Hemichordata Fossils, including Graptolites
the first dawn of life, all organic beings are found to resemble each other in
descending degrees, so they can be classed in groups under groups.
Darwin, Origin of Species, Chapter 13
people are unfamiliar with the animals within Phylum Hemichordata,
which is small and contains but a few hundred species. They turn
out to be, nonetheless, very important in the study of the evolutionary
origins of vertebrates. The name Hemichordate, meaning half chordate,
derives from their having only some characteristics of Chordates,
while lacking others. They are deuterostomes characterized by
embryonic development where the first opening (the blastopore)
becomes the anus, in contrast to protostomes where it becomes
the mouth. As deuterostomes, the hemichordates are a sister group
to both the true Chordates and the Echinoderms.
most distinguishing characteristic of the Hemichordates is a more
primitive form of notochord, called a stomochord that contained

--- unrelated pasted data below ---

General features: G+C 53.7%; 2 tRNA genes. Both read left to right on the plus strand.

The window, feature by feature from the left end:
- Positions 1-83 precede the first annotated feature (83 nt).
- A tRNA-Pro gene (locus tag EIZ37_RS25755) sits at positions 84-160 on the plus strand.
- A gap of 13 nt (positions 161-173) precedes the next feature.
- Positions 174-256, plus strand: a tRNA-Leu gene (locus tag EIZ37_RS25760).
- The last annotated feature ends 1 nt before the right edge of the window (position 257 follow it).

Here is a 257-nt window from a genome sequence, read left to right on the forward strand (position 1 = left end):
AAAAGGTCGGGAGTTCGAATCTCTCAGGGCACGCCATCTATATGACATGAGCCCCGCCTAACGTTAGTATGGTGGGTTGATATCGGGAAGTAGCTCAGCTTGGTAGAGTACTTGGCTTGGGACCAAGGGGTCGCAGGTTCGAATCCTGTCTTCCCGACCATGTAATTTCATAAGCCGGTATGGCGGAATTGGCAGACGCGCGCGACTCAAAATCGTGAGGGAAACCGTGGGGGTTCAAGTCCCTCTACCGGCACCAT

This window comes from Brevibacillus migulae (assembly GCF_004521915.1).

a nerve system. This tube provides the basis for placing the Hemichordates
as a sister group to true Chordates. They also have branchial
openings, or gill slits, that open into the pharynx.
are three classes of Hemichordates. The Enteropneusta are the
acorn worms that remain extant. The Pterobranchia are also extant
and form a small and obscure group that form colonies in which
the individuals are interconnected by stems, or stolons made from
collagen protein. Members of Class Graptolithina (the Graptolites)
are common fossils with a worldwide distribution making them important
as index fossils, particularly for dating Palaeozoic sediments.
Graptolite fossils were once colony of tiny animals that either
floated in the sea or was attached to the sea floor like a crinoid.
The graptolite colony consisted of one or many branches that were
straight, curved or spiral. The individual animals lived within
structures along the length of a community exoskeleton formed
from collagen. Graptolite fossils appear from the Cambrian and
dissapear in the Carboniferous. Yannanozoon
lividum from the early Cambrian Chengjiang
Biota is a putative, primitive hemichordate, though some scientists
have assigned it to the enigmatic phylum
most prevalent Hemichordate fossils are the Graptolites which
were colonial animals that are primarily known from the upper
Cambrian through the Lower Carboniferous (Mississippian) of the
Paleozoic. A graptolite colony is called a rhabdosome and will
have a varying number of branches called stipes that come from
the initial animal individual called a sicula. Each subsequent
individual (zooid) was housed within a tubular or cup-like structure
(called a theca).